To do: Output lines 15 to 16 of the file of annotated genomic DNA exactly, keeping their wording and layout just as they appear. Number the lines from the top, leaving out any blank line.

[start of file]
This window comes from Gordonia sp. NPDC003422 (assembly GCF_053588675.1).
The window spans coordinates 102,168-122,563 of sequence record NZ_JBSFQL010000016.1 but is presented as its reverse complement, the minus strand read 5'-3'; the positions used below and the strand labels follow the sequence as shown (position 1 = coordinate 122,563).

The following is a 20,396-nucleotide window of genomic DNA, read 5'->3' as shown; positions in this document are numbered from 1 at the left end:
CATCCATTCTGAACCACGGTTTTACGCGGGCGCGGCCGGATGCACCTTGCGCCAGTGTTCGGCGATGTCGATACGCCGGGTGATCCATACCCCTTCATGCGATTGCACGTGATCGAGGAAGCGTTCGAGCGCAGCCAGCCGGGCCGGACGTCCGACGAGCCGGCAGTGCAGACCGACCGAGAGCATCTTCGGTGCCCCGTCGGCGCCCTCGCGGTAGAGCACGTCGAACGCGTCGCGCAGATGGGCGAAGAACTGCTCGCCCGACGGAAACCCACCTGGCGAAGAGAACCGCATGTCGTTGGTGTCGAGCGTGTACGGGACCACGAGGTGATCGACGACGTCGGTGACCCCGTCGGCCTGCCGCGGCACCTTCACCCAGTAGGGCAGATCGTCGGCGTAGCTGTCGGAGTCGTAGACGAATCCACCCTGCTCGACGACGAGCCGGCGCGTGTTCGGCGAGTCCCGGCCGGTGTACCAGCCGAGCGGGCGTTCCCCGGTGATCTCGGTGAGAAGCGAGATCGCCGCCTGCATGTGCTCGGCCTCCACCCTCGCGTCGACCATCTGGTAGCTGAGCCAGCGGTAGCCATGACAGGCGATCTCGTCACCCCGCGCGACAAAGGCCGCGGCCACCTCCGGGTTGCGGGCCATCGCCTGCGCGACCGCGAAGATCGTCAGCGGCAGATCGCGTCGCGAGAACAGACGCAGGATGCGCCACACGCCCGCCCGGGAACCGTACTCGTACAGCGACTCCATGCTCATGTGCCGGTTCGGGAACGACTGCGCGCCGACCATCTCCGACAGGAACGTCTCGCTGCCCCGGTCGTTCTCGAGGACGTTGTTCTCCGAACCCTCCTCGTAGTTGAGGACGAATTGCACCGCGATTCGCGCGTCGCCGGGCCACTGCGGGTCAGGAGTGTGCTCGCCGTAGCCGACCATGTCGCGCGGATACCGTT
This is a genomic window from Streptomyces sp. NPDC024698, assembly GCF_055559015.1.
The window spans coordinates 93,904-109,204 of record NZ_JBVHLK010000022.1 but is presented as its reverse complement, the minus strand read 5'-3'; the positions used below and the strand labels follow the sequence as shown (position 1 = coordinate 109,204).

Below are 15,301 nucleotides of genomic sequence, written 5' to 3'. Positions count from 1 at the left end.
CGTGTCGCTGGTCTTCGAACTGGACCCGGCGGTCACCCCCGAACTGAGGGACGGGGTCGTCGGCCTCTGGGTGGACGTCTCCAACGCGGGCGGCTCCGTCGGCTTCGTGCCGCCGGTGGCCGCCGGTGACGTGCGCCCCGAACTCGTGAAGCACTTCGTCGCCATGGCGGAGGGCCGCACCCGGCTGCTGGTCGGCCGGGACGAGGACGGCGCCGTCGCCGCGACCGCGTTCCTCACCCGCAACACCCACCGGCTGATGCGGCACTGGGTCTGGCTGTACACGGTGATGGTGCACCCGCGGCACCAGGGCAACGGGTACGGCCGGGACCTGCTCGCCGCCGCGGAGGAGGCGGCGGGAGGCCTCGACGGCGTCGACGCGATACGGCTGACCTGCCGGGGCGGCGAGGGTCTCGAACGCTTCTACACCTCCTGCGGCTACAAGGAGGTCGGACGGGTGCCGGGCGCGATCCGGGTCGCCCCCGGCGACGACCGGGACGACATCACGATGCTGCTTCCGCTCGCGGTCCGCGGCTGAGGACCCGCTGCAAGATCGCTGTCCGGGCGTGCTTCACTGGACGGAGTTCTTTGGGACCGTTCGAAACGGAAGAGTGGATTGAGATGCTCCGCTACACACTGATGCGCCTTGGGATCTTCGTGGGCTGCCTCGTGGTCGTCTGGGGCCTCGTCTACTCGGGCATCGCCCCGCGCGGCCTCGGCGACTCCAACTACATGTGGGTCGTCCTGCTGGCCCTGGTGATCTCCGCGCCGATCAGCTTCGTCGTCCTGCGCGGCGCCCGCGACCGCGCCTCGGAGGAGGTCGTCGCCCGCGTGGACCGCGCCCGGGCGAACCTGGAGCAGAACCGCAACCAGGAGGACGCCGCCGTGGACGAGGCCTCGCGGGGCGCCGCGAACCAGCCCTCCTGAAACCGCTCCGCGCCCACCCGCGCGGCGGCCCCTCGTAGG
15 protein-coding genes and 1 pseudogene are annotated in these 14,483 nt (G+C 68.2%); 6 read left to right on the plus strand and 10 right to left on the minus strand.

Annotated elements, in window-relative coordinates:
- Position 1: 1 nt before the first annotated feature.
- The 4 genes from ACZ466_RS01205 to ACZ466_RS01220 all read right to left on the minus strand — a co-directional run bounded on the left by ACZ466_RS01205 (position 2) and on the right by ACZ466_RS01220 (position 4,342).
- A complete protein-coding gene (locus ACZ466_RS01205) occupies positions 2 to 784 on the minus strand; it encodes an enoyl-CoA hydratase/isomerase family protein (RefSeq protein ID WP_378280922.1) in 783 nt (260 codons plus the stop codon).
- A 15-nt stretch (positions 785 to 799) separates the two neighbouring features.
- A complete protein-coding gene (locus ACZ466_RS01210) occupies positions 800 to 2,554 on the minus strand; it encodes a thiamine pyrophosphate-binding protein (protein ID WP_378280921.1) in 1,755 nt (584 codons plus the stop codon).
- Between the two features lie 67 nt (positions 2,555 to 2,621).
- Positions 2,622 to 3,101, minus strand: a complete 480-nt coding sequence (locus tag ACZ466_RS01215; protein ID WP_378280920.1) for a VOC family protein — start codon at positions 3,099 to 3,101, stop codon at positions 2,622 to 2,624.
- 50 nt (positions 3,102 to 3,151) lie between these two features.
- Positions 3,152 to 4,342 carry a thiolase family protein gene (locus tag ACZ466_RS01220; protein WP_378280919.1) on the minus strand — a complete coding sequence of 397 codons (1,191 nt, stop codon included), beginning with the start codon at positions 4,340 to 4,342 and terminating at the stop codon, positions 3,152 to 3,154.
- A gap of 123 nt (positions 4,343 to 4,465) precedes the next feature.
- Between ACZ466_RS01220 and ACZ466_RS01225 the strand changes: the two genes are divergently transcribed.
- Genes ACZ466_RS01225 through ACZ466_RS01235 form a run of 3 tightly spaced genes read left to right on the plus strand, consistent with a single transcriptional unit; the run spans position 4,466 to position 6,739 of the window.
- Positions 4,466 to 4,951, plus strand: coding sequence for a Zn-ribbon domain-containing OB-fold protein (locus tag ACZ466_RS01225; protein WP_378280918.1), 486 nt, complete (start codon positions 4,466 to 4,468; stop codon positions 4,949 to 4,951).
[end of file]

- A complete protein-coding gene (locus ACZ466_RS01210) occupies positions 800 to 2,554 on the minus strand; it encodes a thiamine pyrophosphate-binding protein (protein ID WP_378280921.1) in 1,755 nt (584 codons plus the stop codon).
- Between the two features lie 67 nt (positions 2,555 to 2,621).